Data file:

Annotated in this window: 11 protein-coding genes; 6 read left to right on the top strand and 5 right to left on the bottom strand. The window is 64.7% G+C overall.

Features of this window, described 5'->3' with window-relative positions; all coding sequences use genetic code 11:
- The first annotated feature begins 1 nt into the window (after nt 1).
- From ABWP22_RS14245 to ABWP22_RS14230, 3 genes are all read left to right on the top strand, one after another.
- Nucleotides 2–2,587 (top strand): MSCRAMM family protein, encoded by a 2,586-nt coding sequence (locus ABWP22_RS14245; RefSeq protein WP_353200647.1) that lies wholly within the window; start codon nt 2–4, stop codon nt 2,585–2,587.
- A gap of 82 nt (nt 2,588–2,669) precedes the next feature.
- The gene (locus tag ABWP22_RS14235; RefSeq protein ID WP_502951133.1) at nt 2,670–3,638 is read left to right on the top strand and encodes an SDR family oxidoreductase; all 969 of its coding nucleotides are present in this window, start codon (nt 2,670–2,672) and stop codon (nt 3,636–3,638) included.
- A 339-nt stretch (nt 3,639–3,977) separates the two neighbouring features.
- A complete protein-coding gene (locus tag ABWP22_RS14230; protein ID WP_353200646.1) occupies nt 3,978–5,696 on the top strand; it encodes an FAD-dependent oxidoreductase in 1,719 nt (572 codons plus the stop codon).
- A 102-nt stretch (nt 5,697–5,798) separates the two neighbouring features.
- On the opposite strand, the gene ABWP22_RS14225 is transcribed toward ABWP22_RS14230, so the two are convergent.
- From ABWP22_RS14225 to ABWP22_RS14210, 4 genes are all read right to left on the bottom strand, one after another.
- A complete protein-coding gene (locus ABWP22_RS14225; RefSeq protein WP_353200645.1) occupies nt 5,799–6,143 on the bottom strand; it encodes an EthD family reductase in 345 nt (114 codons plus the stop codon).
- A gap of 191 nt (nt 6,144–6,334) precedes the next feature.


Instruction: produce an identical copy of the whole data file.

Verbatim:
Annotated in this window: 11 protein-coding genes; 6 read left to right on the top strand and 5 right to left on the bottom strand. The window is 64.7% G+C overall.

Features of this window, described 5'->3' with window-relative positions; all coding sequences use genetic code 11:
- The first annotated feature begins 1 nt into the window (after nt 1).
- From ABWP22_RS14245 to ABWP22_RS14230, 3 genes are all read left to right on the top strand, one after another.
- Nucleotides 2–2,587 (top strand): MSCRAMM family protein, encoded by a 2,586-nt coding sequence (locus ABWP22_RS14245; RefSeq protein WP_353200647.1) that lies wholly within the window; start codon nt 2–4, stop codon nt 2,585–2,587.
- A gap of 82 nt (nt 2,588–2,669) precedes the next feature.
- The gene (locus tag ABWP22_RS14235; RefSeq protein ID WP_502951133.1) at nt 2,670–3,638 is read left to right on the top strand and encodes an SDR family oxidoreductase; all 969 of its coding nucleotides are present in this window, start codon (nt 2,670–2,672) and stop codon (nt 3,636–3,638) included.
- A 339-nt stretch (nt 3,639–3,977) separates the two neighbouring features.
- A complete protein-coding gene (locus tag ABWP22_RS14230; protein ID WP_353200646.1) occupies nt 3,978–5,696 on the top strand; it encodes an FAD-dependent oxidoreductase in 1,719 nt (572 codons plus the stop codon).
- A 102-nt stretch (nt 5,697–5,798) separates the two neighbouring features.
- On the opposite strand, the gene ABWP22_RS14225 is transcribed toward ABWP22_RS14230, so the two are convergent.
- From ABWP22_RS14225 to ABWP22_RS14210, 4 genes are all read right to left on the bottom strand, one after another.
- A complete protein-coding gene (locus ABWP22_RS14225; RefSeq protein WP_353200645.1) occupies nt 5,799–6,143 on the bottom strand; it encodes an EthD family reductase in 345 nt (114 codons plus the stop codon).
- A gap of 191 nt (nt 6,144–6,334) precedes the next feature.